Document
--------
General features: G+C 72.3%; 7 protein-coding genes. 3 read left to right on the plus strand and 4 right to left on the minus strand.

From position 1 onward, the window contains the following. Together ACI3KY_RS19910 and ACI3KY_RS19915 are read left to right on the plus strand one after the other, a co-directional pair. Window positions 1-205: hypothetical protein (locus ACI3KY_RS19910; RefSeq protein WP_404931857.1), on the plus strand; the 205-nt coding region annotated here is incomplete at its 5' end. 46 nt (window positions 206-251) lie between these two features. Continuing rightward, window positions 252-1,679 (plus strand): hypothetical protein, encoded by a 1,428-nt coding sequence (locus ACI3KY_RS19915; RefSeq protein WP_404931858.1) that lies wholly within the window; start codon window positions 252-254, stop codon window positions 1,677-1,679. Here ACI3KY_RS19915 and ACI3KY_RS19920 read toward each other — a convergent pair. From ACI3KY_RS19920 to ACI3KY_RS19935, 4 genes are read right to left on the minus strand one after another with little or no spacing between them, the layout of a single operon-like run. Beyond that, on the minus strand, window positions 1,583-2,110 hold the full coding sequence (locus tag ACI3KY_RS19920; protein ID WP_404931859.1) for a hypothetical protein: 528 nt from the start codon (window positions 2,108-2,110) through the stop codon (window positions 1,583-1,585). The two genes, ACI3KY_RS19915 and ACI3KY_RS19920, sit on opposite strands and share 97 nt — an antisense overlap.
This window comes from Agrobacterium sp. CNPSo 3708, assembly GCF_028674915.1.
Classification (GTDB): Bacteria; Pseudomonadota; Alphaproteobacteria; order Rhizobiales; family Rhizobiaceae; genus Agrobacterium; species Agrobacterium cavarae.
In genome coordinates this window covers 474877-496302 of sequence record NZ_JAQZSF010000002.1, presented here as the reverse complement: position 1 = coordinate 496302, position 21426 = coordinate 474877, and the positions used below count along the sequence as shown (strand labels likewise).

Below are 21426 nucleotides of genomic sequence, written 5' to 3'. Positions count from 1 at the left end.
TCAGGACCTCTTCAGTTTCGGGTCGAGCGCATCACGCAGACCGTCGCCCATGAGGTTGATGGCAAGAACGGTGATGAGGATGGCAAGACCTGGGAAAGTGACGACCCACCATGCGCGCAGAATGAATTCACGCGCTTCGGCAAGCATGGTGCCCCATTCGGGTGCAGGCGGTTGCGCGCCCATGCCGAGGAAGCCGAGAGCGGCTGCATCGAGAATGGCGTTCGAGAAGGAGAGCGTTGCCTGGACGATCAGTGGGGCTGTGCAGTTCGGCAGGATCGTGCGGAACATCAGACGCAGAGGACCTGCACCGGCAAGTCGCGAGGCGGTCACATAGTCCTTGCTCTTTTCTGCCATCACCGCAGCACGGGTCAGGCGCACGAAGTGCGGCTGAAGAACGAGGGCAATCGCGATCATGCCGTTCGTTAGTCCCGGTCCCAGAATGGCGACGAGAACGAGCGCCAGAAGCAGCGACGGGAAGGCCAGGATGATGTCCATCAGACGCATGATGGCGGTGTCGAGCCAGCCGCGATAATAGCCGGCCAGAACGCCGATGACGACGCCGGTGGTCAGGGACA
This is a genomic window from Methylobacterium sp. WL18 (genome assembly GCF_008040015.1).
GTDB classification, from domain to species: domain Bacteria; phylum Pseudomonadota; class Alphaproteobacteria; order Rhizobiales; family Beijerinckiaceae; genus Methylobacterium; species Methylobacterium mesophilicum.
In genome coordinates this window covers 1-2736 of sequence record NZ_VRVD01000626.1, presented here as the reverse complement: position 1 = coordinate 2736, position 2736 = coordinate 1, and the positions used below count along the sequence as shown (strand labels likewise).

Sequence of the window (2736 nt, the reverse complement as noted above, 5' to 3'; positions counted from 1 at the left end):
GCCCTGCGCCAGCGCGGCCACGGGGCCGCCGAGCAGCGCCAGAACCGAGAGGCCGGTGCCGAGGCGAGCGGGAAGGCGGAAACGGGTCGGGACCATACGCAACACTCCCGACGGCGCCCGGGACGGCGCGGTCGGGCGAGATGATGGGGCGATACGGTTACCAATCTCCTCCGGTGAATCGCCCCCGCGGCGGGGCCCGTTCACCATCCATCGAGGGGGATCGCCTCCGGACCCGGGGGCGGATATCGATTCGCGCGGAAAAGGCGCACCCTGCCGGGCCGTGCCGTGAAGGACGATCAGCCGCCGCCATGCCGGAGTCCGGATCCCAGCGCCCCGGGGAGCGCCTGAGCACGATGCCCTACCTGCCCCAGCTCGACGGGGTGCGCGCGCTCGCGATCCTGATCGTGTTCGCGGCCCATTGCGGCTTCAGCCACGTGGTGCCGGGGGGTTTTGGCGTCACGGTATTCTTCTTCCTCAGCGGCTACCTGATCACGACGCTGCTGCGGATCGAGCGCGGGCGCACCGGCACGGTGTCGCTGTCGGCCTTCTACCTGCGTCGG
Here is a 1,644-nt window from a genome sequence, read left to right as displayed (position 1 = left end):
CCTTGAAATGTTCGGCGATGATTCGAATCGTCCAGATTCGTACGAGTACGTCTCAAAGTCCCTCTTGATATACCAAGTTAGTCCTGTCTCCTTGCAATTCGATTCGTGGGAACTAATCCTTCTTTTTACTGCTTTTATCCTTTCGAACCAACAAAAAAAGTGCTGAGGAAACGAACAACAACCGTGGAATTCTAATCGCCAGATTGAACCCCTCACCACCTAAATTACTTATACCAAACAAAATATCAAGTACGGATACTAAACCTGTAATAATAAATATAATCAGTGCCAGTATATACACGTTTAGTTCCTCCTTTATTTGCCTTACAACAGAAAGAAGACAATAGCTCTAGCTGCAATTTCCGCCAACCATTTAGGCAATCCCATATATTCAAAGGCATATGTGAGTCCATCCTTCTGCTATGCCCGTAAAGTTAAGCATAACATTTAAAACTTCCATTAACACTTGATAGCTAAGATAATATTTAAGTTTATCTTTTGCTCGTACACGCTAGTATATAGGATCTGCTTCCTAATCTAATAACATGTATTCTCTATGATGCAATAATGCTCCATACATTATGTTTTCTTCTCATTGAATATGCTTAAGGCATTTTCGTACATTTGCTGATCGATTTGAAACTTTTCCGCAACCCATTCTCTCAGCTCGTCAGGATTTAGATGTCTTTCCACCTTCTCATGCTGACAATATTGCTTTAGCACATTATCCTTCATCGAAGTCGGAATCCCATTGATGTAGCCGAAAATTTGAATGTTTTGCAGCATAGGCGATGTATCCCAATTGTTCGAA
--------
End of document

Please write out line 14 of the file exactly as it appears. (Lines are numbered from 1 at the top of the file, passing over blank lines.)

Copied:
CCTTGAAATGTTCGGCGATGATTCGAATCGTCCAGATTCGTACGAGTACGTCTCAAAGTCCCTCTTGATATACCAAGTTAGTCCTGTCTCCTTGCAATTCGATTCGTGGGAACTAATCCTTCTTTTTACTGCTTTTATCCTTTCGAACCAACAAAAAAAGTGCTGAGGAAACGAACAACAACCGTGGAATTCTAATCGCCAGATTGAACCCCTCACCACCTAAATTACTTATACCAAACAAAATATCAAGTACGGATACTAAACCTGTAATAATAAATATAATCAGTGCCAGTATATACACGTTTAGTTCCTCCTTTATTTGCCTTACAACAGAAAGAAGACAATAGCTCTAGCTGCAATTTCCGCCAACCATTTAGGCAATCCCATATATTCAAAGGCATATGTGAGTCCATCCTTCTGCTATGCCCGTAAAGTTAAGCATAACATTTAAAACTTCCATTAACACTTGATAGCTAAGATAATATTTAAGTTTATCTTTTGCTCGTACACGCTAGTATATAGGATCTGCTTCCTAATCTAATAACATGTATTCTCTATGATGCAATAATGCTCCATACATTATGTTTTCTTCTCATTGAATATGCTTAAGGCATTTTCGTACATTTGCTGATCGATTTGAAACTTTTCCGCAACCCATTCTCTCAGCTCGTCAGGATTTAGATGTCTTTCCACCTTCTCATGCTGACAATATTGCTTTAGCACATTATCCTTCATCGAAGTCGGAATCCCATTGATGTAGCCGAAAATTTGAATGTTTTGCAGCATAGGCGATGTATCCCAATTGTTCGAA